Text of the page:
Chicago’s Russian Circles take deep metal dive on new studio album

“Gnosis” will be released Aug. 19 on the Sargent House label.

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Russian Circles — Mike Sullivan (from left), Brian Cook and Dave Turncrantz — will release their new studio album on Aug. 19. 

Russian Circles — Mike Sullivan (from left), Brian Cook and Dave Turncrantz — will release their new studio album on Aug. 19.

William Lacalmontie

Metal music is having a moment right now. Whether it’s the “Stranger Things” effect that helped Metallica see a 400% boost in streaming figures since the series featured “Master of Puppets” in July, the incredible demand for Motley Crue and Def Leppard’s Stadium Tour pushing it to the No. 1 spot on Pollstar’s live list this summer, or more people needing a way to express some pent-up emotions from life in 2022, the genre is seeing heightened interest.

Mike Sullivan can attest to it. The guitarist of Chicago instrumental metal act Russian Circles has been listening to much of it himself lately.

“I’ve always been a fan of metal, but during the pandemic I lived in my own world and listened to what I wanted to. No one had to be exposed to it so I could listen to the same records on repeat,” he said on a call ahead of the trio (completed by drummer Dave Turncrantz and bassist Brian Cook) releasing its eighth studio album, “Gnosis,” on Aug. 19 via Sargent House. 

“I was talking to a friend the other day about this. You might not want to be incredibly angry or sad in front of friends. But music provides a place to do that,” Sullivan added. “While it might be socially unacceptable around other people, you can be totally angry or sad with your music and be completely fine. It feels like a good therapeutic way of getting that s- - - out without overburdening anyone.”

Many early listeners of “Gnosis” have called it the band’s heaviest album to date — something Sullivan doesn’t contest — and much of it came from his own listening preferences as the band was putting the seven-track stunner together over the past three years, using a fresh writing technique that focused on individual members recording songs individually.

“I certainly agree it’s the heaviest one we’ve done. So much of it for me was just listening to more metal than I ever have in my life to be honest,” Sullivan shared. “Every day for almost a year I’d listen to the same Pantera record as I’d walk around; it was like a bath. It was helpful learning different routes to take songs and using the osmosis effect of letting as much metal seep in as possible.”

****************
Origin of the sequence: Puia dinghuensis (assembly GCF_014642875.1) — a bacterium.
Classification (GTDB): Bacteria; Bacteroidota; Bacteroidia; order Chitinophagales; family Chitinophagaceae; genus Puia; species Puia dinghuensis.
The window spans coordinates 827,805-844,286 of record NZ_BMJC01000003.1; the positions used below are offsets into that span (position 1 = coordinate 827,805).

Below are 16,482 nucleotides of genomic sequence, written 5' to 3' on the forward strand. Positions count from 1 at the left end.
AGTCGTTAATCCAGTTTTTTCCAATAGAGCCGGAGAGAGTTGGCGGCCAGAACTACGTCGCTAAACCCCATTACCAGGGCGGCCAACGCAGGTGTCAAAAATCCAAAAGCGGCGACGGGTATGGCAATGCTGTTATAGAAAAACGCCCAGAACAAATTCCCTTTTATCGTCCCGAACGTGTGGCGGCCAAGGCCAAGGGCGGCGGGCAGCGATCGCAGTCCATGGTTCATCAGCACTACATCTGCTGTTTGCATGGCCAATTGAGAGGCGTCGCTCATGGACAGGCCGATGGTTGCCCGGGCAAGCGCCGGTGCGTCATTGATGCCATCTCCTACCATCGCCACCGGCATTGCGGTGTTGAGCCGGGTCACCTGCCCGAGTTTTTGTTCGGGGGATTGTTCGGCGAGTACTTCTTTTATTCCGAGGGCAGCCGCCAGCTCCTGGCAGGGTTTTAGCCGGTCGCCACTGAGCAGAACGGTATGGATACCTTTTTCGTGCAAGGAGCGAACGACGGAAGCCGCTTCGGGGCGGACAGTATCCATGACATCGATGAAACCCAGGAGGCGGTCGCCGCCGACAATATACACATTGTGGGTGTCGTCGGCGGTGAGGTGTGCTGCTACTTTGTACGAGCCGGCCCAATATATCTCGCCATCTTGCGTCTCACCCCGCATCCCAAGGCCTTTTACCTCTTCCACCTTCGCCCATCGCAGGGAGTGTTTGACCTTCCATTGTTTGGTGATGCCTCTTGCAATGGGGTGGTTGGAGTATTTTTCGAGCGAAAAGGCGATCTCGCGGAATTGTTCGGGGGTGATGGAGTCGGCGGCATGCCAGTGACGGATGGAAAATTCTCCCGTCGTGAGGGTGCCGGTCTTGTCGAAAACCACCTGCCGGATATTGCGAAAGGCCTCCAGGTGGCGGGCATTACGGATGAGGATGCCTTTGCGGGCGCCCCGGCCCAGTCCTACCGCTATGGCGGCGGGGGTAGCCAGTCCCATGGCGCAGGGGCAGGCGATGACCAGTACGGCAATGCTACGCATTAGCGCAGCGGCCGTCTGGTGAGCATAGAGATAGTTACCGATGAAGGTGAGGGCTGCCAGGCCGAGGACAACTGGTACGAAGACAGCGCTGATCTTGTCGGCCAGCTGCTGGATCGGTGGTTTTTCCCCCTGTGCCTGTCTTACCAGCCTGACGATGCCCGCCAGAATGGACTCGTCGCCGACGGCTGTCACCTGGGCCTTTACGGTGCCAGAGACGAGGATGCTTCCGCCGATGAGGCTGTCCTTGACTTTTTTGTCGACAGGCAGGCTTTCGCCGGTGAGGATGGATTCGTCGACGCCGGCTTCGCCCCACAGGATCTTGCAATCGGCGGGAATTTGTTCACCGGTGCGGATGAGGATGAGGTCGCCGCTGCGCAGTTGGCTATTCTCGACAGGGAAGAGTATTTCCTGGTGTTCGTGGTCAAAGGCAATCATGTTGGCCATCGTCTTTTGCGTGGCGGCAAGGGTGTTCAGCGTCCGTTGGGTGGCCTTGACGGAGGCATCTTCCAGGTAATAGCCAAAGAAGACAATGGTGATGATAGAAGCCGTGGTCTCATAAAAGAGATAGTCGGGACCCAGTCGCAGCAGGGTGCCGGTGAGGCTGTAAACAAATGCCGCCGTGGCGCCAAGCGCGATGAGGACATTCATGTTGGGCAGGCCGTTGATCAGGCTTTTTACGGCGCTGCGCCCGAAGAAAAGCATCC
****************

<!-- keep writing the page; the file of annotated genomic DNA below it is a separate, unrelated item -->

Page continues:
One spin of the album’s eight-minute grandiose title track — also the subject of the band’s first-ever music video in their 18-year career — or the earlier single “Betrayal,” and that inspiration is clear. The assaultive bass lines, pummeling drums and sweeping groove metal guitar riffs make a statement. One that Sullivan is remiss to fully explain other than sharing that the song is one of the most personal for him. 

The title, a Greek word loosely translating to “knowledge of spiritual mysteries,” could be taken in so many different ways. The cinematically dystopian video that accompanies the song hones in on fast-moving footage of nature, history and the human experience. It’s surreal and dark and mysterious and brutal, the perfect description of Russian Circles’ own music. Without the use of lyrics, there’s no real jumping-off point, which further encourages listeners to transcendentally home in on the feeling of the song. Not unlike a symphony or layered orchestra.

Though Russian Circles’ sound has never been easy to define or even market in an industry that can sometimes have tunnel vision, the musicians remain faithful favorites on underground rodeos like European mecca Roadburn. And a 2013 track with gothic crooner Chelsea Wolfe also further raised their profile, with Sullivan saying the band has been tempted to work with more guest vocalists in the future.

A recent tour with scene giants System of a Down and Korn (that wrapped up in February) has also started attracting more fans to the fold.

“I think more so than we even realized,” said Sullivan, noting the band members didn’t give it a second thought when approached for the opportunity, especially since one of their favorites, Faith No More, was originally on the bill before singer Mike Patton had to step away to focus on his mental health and Korn stepped in.

Sullivan, who now lives in L.A., says Russian Circles will always be incredibly proud to be part of the Chicago music scene. They’ve also chosen to close out their upcoming fall tour at the Metro on Nov. 12, after being postponed from earlier this year to allow Sullivan to fully heal from a pinched nerve.

“Chicago is still headquarters for the band. That’s where our practice space is. We try to tour with Chicago bands as much as we can and stay tethered to that scene,” Sullivan said, pointing to local band REZN, who will join them on upcoming dates. “Especially after moving away, I miss the scene even more. We are very proud of the bands that have influenced us from Chicago and to be part of that community still. It’s a big deal to us.”

Russian Circles headlines Metro (3730 N. Clark) on Nov. 12. Tickets ($22 in advance) are available at

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